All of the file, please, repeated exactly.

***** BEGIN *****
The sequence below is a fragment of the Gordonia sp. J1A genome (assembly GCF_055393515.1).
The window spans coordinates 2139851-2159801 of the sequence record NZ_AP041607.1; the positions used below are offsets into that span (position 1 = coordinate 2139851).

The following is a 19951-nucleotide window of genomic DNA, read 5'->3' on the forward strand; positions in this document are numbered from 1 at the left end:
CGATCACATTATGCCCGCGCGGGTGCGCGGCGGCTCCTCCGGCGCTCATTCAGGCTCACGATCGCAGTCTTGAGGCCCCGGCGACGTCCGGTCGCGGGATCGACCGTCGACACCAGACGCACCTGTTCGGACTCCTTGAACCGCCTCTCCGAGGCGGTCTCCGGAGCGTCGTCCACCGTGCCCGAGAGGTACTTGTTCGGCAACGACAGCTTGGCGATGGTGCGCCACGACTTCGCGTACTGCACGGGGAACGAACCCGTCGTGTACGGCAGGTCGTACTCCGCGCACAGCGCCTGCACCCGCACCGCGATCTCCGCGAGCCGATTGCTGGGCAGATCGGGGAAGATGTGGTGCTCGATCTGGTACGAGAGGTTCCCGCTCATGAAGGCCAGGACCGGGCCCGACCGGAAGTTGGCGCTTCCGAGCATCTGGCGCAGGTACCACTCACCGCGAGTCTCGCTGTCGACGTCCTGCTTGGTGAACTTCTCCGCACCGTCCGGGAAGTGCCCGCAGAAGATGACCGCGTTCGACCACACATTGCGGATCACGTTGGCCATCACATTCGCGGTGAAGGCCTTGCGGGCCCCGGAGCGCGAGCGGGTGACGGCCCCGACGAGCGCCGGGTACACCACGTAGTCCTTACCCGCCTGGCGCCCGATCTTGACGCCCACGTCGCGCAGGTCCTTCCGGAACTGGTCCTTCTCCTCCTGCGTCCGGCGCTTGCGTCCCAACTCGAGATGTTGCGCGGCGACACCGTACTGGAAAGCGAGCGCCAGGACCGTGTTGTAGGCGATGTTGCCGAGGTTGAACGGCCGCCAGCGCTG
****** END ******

The sequence below is a fragment of the Gordonia sp. J1A genome (assembly GCF_055393515.1).
The window spans coordinates 2139851-2159801 of the sequence record NZ_AP041607.1; the positions used below are offsets into that span (position 1 = coordinate 2139851).

The following is a 19951-nucleotide window of genomic DNA, read 5'->3' on the forward strand; positions in this document are numbered from 1 at the left end:
CGATCACATTATGCCCGCGCGGGTGCGCGGCGGCTCCTCCGGCGCTCATTCAGGCTCACGATCGCAGTCTTGAGGCCCCGGCGACGTCCGGTCGCGGGATCGACCGTCGACACCAGACGCACCTGTTCGGACTCCTTGAACCGCCTCTCCGAGGCGGTCTCCGGAGCGTCGTCCACCGTGCCCGAGAGGTACTTGTTCGGCAACGACAGCTTGGCGATGGTGCGCCACGACTTCGCGTACTGCACGGGGAACGAACCCGTCGTGTACGGCAGGTCGTACTCCGCGCACAGCGCCTGCACCCGCACCGCGATCTCCGCGAGCCGATTGCTGGGCAGATCGGGGAAGATGTGGTGCTCGATCTGGTACGAGAGGTTCCCGCTCATGAAGGCCAGGACCGGGCCCGACCGGAAGTTGGCGCTTCCGAGCATCTGGCGCAGGTACCACTCACCGCGAGTCTCGCTGTCGACGTCCTGCTTGGTGAACTTCTCCGCACCGTCCGGGAAGTGCCCGCAGAAGATGACCGCGTTCGACCACACATTGCGGATCACGTTGGCCATCACATTCGCGGTGAAGGCCTTGCGGGCCCCGGAGCGCGAGCGGGTGACGGCCCCGACGAGCGCCGGGTACACCACGTAGTCCTTACCCGCCTGGCGCCCGATCTTGACGCCCACGTCGCGCAGGTCCTTCCGGAACTGGTCCTTCTCCTCCTGCGTCCGGCGCTTGCGTCCCAACTCGAGATGTTGCGCGGCGACACCGTACTGGAAAGCGAGCGCCAGGACCGTGTTGTAGGCGATGTTGCCGAGGTTGAACGGCCGCCAGCGCTG